Next: BASIC MODULES Up: PLANNING SIMPLE TRAJECTORIES USING Previous: INTRODUCTION

The following task is representative of a variety of analoguous tasks solvable by our method.

Consider figure 1. An animat' moves in the real plane defined by the and axis, producing a trajectory in . There are obstacles in the form of circular swamps. As long as the animat' does not cross a swamp, there are no costs1 ( negative reinforcement). The -th swamp with center builds the basis of a cone (growing in the third dimension) with tip . Crossing costs

 (1)

where if lies outside of , else is the distance between and 's cone (measured along the the line through perpendicular to the real plane). In figure 1, the grey area indicates the costs associated with a trajectory leading straight through a single swamp.

A problem is defined by a start state and a goal state . In the above example, - start states and goal states are simply given by pairs of cartesian coordinates. We are looking for an action sequence leading from to with minimal costs.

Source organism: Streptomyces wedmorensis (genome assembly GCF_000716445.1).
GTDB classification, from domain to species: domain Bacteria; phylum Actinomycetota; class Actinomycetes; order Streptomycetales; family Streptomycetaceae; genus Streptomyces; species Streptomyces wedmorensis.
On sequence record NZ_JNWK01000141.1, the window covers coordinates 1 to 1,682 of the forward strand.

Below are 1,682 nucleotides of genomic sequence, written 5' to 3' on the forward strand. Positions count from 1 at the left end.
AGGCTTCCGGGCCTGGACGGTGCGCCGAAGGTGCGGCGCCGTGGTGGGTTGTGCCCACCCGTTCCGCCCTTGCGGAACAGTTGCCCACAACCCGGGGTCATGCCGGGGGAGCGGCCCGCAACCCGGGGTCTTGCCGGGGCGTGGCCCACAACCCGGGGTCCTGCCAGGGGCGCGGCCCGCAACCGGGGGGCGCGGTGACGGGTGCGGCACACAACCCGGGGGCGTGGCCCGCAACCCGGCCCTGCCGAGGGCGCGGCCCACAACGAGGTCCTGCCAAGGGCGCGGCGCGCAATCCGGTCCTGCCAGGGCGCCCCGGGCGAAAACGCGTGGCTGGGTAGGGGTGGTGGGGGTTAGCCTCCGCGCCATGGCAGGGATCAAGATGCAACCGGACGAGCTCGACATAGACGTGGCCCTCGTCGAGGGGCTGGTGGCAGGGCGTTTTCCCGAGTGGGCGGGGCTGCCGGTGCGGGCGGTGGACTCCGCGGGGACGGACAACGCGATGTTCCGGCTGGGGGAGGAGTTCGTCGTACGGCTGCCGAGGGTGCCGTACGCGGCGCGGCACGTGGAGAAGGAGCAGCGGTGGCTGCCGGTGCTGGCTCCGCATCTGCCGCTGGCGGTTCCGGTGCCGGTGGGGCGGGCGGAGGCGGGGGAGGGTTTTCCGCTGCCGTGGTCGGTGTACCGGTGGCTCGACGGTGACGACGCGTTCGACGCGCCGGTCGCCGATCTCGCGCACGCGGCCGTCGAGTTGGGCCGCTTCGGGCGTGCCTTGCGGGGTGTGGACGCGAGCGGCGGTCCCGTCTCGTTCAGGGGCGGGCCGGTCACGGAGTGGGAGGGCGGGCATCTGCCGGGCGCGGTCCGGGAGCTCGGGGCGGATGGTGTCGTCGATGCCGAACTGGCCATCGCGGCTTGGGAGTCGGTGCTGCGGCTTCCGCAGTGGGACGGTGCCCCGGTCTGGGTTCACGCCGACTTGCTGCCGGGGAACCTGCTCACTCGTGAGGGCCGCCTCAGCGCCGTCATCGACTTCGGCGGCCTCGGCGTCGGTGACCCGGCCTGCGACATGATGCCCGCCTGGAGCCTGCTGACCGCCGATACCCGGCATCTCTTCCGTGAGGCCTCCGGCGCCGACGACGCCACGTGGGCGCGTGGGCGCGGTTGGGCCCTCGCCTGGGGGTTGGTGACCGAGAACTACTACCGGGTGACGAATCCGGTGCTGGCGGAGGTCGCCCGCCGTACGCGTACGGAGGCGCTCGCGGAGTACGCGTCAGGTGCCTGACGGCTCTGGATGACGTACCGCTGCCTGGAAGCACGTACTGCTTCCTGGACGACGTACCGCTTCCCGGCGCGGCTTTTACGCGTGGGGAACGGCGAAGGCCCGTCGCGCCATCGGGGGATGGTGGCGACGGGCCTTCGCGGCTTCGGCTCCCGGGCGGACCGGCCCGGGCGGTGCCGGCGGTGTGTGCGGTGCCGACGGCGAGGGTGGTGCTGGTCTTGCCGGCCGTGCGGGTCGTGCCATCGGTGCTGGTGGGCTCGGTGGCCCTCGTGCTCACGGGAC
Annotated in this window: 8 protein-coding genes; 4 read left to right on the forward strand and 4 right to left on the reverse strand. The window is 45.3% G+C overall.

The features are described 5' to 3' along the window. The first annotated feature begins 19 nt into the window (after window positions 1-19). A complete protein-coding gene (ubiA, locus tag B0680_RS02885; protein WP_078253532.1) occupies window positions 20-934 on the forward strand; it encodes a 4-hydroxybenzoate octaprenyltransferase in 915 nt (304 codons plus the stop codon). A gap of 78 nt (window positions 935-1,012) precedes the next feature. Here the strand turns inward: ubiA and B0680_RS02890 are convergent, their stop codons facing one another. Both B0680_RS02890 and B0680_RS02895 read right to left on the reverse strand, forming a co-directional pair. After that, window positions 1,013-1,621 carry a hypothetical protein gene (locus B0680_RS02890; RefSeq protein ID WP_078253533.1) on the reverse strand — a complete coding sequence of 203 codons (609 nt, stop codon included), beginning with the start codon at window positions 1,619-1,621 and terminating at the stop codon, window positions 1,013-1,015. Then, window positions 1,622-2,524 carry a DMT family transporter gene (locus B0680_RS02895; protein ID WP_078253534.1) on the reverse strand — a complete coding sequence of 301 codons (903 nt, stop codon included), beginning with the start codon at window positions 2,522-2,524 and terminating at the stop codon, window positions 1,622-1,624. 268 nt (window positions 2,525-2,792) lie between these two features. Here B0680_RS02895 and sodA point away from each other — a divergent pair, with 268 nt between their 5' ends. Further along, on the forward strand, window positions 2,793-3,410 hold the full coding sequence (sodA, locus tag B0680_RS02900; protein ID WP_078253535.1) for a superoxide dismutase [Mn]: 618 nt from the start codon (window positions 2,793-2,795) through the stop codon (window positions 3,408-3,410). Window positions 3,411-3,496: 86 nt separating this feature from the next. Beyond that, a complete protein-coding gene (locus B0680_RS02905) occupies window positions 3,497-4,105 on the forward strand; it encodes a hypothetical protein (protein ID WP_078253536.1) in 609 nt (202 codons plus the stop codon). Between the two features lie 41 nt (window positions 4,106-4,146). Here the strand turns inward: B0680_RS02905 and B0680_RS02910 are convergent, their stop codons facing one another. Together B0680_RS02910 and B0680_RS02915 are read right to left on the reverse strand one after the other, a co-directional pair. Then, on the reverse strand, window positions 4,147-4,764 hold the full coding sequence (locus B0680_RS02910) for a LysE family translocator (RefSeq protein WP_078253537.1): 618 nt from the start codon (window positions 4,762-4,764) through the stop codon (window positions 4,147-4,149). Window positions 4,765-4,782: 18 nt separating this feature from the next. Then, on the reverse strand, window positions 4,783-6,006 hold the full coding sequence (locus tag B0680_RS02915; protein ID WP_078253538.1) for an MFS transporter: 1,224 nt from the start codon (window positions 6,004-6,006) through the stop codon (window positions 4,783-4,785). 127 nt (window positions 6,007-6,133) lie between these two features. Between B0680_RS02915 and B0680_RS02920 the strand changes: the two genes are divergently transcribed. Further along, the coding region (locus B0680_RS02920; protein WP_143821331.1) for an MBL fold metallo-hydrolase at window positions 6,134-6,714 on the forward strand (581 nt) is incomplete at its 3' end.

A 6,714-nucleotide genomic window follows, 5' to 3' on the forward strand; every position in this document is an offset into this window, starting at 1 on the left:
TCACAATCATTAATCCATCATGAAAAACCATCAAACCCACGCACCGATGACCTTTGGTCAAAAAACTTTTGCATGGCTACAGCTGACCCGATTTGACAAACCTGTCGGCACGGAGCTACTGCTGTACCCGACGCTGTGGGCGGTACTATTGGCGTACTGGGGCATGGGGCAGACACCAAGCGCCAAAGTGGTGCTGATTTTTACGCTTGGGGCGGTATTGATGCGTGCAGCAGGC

It is true that in theory such sequences could be learned by conventional reinforcement learning algorithms (e.g. [Barto, 1989], [Barto et al., 1983], [Anderson, 1986], [Schmidhuber, 1991b], [Sutton, 1984], [Lin, 1991], [Williams, 1988], [Watkins, 1989]). For the sake of argument, assume that the maximal step size of the `animat' is just a tiny fraction of the obstacle diameter. Then all the above algorithms will take nearly forever to find appropriate cost-free trajectories for other than trivial start/goal combinations. One drawback of conventional algorithms is that they will try to learn each new task from scratch, instead of exploiting a possibility for speeding up learning and gaining efficiency by solving new tasks through composition of solutions for older tasks.

Next: BASIC MODULES Up: PLANNING SIMPLE TRAJECTORIES USING Previous: INTRODUCTION
Juergen Schmidhuber 2003-03-14

Back to Subgoal learning - Hierarchical Learning
Pages with Subgoal learning pictures